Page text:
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Tim Belford: Short Takes On Life
Tim Belford
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Tim Belford
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Tim Belford is host of Quebec A.M. -- CBC Radio's popular English- language morning show (91.7 FM, 6-9, Mon.-Fri). He also is said to know a thing or three about wine.

ARCHIVED COLUMNS
Posted 12.01.04
Quebec City

TIM BELFORD

Who's your buddy, eh? Eh?

It seems to me there's an awful lot of fuss being made over our relations with our friends to the south.

Every one's in a tizzy because George Dubya wouldn't know his best trading partner from a whole in the ground.

If he thinks of Canada at all it's probably as the home of Santa Claus, cheap oil, and fresh water.

Well frankly, that's just fine.

Paul Martin doesn't have to get an invite to the ranch and Carolyn Parrish doesn't have to scrape the Bush doll off the bottom of her shoe to make things work.

As a matter of fact, we've always done better when those living under the fluttering scars and gripes have treated us with benign neglect.

It's when they paid attention to us that we've suffered.

As a matter of fact, if truth be told, very few of our leaders on either side of the world's longest undefended border have ever got along.

Our very first prime minister, Sir John eh! found this out when he went to visit Ulysses S. Grant.

They had a lot in common.

But despite the fact neither one ever met a bottle they didn't like, Grant kept the old campaigner cooling his heals in a Washington hotel for a week.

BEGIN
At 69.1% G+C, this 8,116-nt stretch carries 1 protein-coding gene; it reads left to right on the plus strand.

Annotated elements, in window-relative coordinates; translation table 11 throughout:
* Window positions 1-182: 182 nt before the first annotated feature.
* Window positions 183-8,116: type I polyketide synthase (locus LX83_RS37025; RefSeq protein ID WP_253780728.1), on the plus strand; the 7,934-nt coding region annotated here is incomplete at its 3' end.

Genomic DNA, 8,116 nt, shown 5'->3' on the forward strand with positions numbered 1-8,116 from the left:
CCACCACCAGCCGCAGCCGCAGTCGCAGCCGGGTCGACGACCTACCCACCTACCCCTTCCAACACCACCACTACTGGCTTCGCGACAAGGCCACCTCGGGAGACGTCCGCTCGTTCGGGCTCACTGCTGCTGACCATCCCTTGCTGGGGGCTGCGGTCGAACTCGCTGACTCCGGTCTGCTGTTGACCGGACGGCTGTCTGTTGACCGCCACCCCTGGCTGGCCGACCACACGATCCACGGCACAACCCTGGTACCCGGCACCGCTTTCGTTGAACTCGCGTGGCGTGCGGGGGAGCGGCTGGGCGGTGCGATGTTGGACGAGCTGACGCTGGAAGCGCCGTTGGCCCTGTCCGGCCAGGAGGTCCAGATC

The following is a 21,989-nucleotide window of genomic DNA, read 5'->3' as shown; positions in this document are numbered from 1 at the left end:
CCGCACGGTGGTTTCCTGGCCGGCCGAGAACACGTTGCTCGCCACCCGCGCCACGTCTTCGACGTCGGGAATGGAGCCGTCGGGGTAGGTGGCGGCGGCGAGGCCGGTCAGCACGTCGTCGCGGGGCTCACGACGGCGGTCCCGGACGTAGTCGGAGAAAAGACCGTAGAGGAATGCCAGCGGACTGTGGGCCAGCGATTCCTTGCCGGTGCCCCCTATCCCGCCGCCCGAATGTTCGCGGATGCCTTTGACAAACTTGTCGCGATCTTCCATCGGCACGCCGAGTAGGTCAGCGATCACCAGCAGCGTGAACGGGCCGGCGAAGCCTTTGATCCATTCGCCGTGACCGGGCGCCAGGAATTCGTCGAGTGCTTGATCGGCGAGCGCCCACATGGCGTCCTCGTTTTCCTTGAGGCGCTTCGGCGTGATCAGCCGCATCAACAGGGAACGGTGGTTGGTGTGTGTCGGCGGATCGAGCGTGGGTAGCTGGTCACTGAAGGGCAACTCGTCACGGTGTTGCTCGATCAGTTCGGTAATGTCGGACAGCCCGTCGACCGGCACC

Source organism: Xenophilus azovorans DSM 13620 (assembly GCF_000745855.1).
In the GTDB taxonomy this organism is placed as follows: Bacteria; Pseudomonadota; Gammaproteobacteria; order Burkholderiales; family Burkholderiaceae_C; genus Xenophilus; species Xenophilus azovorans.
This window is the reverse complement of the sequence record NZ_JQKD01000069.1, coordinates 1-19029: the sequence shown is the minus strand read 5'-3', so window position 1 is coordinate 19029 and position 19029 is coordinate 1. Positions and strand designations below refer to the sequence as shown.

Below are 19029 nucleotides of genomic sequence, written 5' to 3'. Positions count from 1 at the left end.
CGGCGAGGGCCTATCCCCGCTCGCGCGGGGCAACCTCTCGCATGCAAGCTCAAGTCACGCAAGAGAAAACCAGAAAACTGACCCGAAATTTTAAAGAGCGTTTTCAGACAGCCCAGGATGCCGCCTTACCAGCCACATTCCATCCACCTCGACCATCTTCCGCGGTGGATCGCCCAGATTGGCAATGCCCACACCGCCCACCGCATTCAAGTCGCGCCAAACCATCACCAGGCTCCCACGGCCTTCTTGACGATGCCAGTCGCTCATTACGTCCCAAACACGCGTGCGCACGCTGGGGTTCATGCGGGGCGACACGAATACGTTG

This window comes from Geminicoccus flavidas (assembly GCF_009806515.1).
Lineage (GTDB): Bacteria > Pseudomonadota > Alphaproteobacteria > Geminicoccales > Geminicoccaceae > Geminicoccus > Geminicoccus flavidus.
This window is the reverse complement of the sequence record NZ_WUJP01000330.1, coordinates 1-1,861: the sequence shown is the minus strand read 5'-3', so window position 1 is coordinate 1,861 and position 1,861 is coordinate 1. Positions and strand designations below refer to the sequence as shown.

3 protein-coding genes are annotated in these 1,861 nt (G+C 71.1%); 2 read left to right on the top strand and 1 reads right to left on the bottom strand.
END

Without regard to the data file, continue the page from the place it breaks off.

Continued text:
Mind you, campaigning on a platform of No truck nor trade with the Yankees probably didn't help Macdonald's cause. Things couldn`t have gone too well at that first meeting since a return visit from an Aamerican chief executive didn't happen until Warren G. Harding's regime in the early 1920s.

Of course, by then we'd forgotten the invasion of Quebec, the War of 1812, the Fenian raids, and the loss of northern British Columbia.

It wasn't until Mackenzie King - who was educated, worked, and lived in the US - that a Canadian prime minister actually got along with an occupant of the White House.

And that was probably only because 'old indecision' knew his place.

Franklin Roosevelt organized his war-time summit with Churchill in Quebec City because he knew King would be flattered and content with some great photo ops and serving tea while Winnie and Frank organized the saving of the Western World.

Historians don't know if Eisenhower got along with Louis St. Laurent since nothing at all happened during the time they were both in office.

On the other hand, John Diefenbaker despised John Kennedy. After all, he was an American and Dief was still hopping mad over the way Grant had treated Macdonald.

The man had a long memory.

Lyndon Johnson was no better.

LBJ accused Lester Pearson, metaphorically speaking, of pissing on his rug and threatened to pick him up by his substantial ears the same way he lifted his pet beagles.

Then there was Pierre Trudeau.

Unfortunately, he treated Richard Nixon as the crook he was and Ronald Reagan as befitted the star of 'Bed time for Bonzo..

So you see, apart from the Irish choristers, Mulroney and Reagan, and Jean Chretien and Bubba Clinton, the natural state of affairs has been one of mutual antipathy.

So, just because Bush thanked everyone from Andora to Zambia for their support after 9-11 before he thanked Canada, there's no need for alarm.

When push comes to shove the Yanks know who they can count on -- and someone's sure to tell George.

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